The Archibald Rutledge Prize
In the Moon of Yellow Fever, Campobello, South Carolina, 1916
For days a mouse has gnawed
the mattress on which sister Sallie lies
dying of the bilious fever,
talking crazy and tossing
in the billows of sweat-soaked quilts,
mama sponging her down unceasingly
while days explode into nights
and the stars appear as small dark hearts.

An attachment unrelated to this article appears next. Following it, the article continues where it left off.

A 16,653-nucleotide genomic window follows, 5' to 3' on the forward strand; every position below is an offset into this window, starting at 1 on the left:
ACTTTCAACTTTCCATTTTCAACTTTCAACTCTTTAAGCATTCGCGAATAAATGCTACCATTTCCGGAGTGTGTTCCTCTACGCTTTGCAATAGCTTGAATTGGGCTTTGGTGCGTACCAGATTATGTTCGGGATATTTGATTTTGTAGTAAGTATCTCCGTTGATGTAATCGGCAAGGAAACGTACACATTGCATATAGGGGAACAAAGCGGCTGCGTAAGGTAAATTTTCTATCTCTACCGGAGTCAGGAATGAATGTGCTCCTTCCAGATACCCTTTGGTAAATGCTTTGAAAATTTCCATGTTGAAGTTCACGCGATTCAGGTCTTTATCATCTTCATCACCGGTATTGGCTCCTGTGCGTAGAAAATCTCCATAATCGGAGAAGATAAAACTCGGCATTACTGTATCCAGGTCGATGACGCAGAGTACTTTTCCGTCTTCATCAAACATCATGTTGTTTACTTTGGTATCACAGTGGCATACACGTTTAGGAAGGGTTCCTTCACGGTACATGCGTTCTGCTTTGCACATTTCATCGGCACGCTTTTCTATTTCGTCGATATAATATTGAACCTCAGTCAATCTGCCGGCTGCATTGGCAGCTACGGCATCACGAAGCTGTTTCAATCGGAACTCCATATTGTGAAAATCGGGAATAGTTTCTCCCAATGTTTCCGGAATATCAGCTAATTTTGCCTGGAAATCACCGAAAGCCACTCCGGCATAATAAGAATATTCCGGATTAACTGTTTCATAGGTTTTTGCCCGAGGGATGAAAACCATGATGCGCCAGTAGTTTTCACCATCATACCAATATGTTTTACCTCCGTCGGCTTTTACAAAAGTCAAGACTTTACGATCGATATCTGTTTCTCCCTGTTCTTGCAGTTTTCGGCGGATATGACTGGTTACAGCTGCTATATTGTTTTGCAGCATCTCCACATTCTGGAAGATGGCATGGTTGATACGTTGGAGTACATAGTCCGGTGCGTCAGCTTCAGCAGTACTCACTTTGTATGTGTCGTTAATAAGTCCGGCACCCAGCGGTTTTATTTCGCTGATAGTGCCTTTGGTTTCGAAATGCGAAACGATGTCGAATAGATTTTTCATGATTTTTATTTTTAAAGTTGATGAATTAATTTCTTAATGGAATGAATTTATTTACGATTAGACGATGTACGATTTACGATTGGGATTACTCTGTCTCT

This morning the mouse gnaws no more,
caught in the iron coils of the bedsprings.
Cows along Motlow Creek droop in the heat
and stare silently across Highway 176,
near Gramling, where I lie face down
sheltered under a wild cherry tree whose bark
bears the sheen of Taxco silver.
I part the blades of wet grass like an animal
grooming her kin, search for something
solid like naked tan bodies of blue-legged
mushrooms, hunt with hands through grass
from which wrens rise, looking for Jesus.